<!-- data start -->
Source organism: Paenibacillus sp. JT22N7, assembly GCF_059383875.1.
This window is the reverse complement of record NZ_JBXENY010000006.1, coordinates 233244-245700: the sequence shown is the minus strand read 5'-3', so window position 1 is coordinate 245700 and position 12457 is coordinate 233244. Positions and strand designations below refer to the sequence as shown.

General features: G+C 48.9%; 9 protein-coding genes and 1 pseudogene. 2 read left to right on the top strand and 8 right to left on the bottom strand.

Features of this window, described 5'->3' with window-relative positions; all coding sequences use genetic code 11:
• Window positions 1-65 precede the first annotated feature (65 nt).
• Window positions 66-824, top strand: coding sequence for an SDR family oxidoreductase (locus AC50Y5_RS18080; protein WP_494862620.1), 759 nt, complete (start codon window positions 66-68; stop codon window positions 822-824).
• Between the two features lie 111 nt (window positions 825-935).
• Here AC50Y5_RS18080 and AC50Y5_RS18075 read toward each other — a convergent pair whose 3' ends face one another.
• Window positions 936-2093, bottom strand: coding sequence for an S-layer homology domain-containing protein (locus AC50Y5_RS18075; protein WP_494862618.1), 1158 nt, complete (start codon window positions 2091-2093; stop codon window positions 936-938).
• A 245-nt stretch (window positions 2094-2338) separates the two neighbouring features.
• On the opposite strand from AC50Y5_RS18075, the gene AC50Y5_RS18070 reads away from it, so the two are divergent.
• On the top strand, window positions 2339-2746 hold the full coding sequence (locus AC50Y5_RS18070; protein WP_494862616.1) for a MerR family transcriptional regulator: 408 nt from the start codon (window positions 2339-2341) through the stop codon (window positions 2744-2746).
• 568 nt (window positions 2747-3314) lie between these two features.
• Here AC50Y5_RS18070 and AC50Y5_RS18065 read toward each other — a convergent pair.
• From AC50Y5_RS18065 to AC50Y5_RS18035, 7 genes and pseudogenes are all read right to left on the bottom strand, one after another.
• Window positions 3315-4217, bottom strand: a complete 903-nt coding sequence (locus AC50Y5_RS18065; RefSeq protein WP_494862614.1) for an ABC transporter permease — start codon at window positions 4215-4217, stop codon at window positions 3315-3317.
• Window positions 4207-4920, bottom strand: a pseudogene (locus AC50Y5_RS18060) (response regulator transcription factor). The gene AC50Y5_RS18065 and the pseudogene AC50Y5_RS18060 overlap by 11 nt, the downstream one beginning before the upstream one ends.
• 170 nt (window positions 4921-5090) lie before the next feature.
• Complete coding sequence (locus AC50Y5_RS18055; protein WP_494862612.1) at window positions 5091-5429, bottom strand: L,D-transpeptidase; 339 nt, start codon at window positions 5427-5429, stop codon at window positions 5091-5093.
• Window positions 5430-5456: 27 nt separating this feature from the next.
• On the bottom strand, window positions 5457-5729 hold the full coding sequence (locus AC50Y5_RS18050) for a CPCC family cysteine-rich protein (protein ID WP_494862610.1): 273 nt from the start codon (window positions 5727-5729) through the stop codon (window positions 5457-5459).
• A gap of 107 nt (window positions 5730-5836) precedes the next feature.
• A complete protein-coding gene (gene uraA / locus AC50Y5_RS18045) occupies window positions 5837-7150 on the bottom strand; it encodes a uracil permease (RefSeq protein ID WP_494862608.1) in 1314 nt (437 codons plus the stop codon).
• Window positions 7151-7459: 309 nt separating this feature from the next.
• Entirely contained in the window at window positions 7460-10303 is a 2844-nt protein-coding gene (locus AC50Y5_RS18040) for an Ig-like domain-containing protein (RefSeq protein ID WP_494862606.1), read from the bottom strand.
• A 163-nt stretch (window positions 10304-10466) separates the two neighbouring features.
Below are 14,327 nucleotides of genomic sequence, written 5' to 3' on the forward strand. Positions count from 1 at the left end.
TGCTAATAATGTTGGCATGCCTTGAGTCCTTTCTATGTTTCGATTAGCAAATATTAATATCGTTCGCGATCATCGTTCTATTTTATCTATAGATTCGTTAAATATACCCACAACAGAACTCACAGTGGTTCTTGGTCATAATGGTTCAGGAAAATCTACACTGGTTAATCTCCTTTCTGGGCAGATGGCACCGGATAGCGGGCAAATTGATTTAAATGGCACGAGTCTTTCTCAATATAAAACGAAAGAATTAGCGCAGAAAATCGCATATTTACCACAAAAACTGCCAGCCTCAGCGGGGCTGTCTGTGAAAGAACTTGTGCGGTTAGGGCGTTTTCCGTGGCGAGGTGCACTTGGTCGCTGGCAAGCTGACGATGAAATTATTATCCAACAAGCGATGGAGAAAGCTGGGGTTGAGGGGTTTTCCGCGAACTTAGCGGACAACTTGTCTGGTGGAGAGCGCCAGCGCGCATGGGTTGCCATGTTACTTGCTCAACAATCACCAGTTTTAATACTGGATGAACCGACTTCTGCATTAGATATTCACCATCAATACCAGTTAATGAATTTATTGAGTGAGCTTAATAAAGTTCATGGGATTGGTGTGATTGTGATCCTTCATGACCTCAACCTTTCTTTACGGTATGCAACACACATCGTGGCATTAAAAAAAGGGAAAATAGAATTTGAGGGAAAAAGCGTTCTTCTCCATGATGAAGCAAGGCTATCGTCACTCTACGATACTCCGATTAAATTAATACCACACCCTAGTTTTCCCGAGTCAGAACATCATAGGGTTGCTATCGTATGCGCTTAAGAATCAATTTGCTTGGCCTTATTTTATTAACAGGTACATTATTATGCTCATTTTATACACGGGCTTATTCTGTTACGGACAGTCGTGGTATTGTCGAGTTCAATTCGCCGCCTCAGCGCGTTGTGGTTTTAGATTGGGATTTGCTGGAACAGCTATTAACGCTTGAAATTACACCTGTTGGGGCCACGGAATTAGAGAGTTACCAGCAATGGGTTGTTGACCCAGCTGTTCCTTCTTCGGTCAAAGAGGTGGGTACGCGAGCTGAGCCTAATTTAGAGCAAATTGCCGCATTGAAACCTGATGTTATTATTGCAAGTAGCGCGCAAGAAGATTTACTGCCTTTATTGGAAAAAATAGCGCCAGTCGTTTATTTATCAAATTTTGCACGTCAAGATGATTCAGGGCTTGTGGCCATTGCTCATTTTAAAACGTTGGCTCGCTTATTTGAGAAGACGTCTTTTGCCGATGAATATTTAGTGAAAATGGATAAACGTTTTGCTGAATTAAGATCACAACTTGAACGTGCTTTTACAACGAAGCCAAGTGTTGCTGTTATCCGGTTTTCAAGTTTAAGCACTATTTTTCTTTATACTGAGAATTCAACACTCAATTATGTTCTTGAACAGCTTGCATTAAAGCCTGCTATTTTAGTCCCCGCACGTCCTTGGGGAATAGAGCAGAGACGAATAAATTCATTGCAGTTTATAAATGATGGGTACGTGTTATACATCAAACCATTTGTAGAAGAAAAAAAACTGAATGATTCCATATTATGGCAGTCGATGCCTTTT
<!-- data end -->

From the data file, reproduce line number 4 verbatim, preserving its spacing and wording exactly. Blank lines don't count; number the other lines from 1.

Features of this window, described 5'->3' with window-relative positions; all coding sequences use genetic code 11: